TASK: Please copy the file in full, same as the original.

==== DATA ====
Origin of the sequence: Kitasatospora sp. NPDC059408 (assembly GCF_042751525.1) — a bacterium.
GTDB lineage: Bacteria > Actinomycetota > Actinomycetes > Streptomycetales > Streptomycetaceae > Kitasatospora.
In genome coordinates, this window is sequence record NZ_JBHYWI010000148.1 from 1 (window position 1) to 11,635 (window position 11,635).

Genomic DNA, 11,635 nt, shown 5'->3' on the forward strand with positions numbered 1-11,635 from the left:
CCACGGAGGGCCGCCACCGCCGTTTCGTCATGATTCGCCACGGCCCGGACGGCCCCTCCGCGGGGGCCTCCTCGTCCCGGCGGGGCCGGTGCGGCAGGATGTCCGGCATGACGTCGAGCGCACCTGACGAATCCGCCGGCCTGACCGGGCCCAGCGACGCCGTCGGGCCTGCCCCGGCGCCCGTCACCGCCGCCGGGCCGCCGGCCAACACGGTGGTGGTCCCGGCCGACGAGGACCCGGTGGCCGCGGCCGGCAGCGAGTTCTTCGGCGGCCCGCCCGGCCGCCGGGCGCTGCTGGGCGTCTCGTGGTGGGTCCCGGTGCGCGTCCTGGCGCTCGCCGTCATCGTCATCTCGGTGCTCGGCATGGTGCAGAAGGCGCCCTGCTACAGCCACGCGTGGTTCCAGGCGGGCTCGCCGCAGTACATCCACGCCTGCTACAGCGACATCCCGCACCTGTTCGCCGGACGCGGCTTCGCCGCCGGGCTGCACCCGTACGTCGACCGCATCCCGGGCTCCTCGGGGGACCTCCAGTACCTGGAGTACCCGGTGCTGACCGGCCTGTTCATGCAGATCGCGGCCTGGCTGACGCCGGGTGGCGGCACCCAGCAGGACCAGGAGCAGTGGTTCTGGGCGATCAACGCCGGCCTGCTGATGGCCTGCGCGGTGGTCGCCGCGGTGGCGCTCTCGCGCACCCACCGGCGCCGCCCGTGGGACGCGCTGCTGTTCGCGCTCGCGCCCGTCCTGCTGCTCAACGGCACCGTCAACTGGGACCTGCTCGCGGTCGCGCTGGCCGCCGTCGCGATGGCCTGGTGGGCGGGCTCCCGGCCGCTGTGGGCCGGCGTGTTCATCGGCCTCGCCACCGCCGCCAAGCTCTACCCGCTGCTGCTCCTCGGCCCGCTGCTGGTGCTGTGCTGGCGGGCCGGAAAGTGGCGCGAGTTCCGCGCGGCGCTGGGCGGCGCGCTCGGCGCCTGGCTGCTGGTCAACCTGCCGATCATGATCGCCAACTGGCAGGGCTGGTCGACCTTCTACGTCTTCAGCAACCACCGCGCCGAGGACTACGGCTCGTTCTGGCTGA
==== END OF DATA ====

Origin of the sequence: Kitasatospora sp. NPDC059408 (assembly GCF_042751525.1) — a bacterium.
GTDB lineage: Bacteria > Actinomycetota > Actinomycetes > Streptomycetales > Streptomycetaceae > Kitasatospora.
In genome coordinates, this window is sequence record NZ_JBHYWI010000148.1 from 1 (window position 1) to 11,635 (window position 11,635).

Genomic DNA, 11,635 nt, shown 5'->3' on the forward strand with positions numbered 1-11,635 from the left:
CCACGGAGGGCCGCCACCGCCGTTTCGTCATGATTCGCCACGGCCCGGACGGCCCCTCCGCGGGGGCCTCCTCGTCCCGGCGGGGCCGGTGCGGCAGGATGTCCGGCATGACGTCGAGCGCACCTGACGAATCCGCCGGCCTGACCGGGCCCAGCGACGCCGTCGGGCCTGCCCCGGCGCCCGTCACCGCCGCCGGGCCGCCGGCCAACACGGTGGTGGTCCCGGCCGACGAGGACCCGGTGGCCGCGGCCGGCAGCGAGTTCTTCGGCGGCCCGCCCGGCCGCCGGGCGCTGCTGGGCGTCTCGTGGTGGGTCCCGGTGCGCGTCCTGGCGCTCGCCGTCATCGTCATCTCGGTGCTCGGCATGGTGCAGAAGGCGCCCTGCTACAGCCACGCGTGGTTCCAGGCGGGCTCGCCGCAGTACATCCACGCCTGCTACAGCGACATCCCGCACCTGTTCGCCGGACGCGGCTTCGCCGCCGGGCTGCACCCGTACGTCGACCGCATCCCGGGCTCCTCGGGGGACCTCCAGTACCTGGAGTACCCGGTGCTGACCGGCCTGTTCATGCAGATCGCGGCCTGGCTGACGCCGGGTGGCGGCACCCAGCAGGACCAGGAGCAGTGGTTCTGGGCGATCAACGCCGGCCTGCTGATGGCCTGCGCGGTGGTCGCCGCGGTGGCGCTCTCGCGCACCCACCGGCGCCGCCCGTGGGACGCGCTGCTGTTCGCGCTCGCGCCCGTCCTGCTGCTCAACGGCACCGTCAACTGGGACCTGCTCGCGGTCGCGCTGGCCGCCGTCGCGATGGCCTGGTGGGCGGGCTCCCGGCCGCTGTGGGCCGGCGTGTTCATCGGCCTCGCCACCGCCGCCAAGCTCTACCCGCTGCTGCTCCTCGGCCCGCTGCTGGTGCTGTGCTGGCGGGCCGGAAAGTGGCGCGAGTTCCGCGCGGCGCTGGGCGGCGCGCTCGGCGCCTGGCTGCTGGTCAACCTGCCGATCATGATCGCCAACTGGCAGGGCTGGTCGACCTTCTACGTCTTCAGCAACCACCGCGCCGAGGACTACGGCTCGTTCTGGCTGA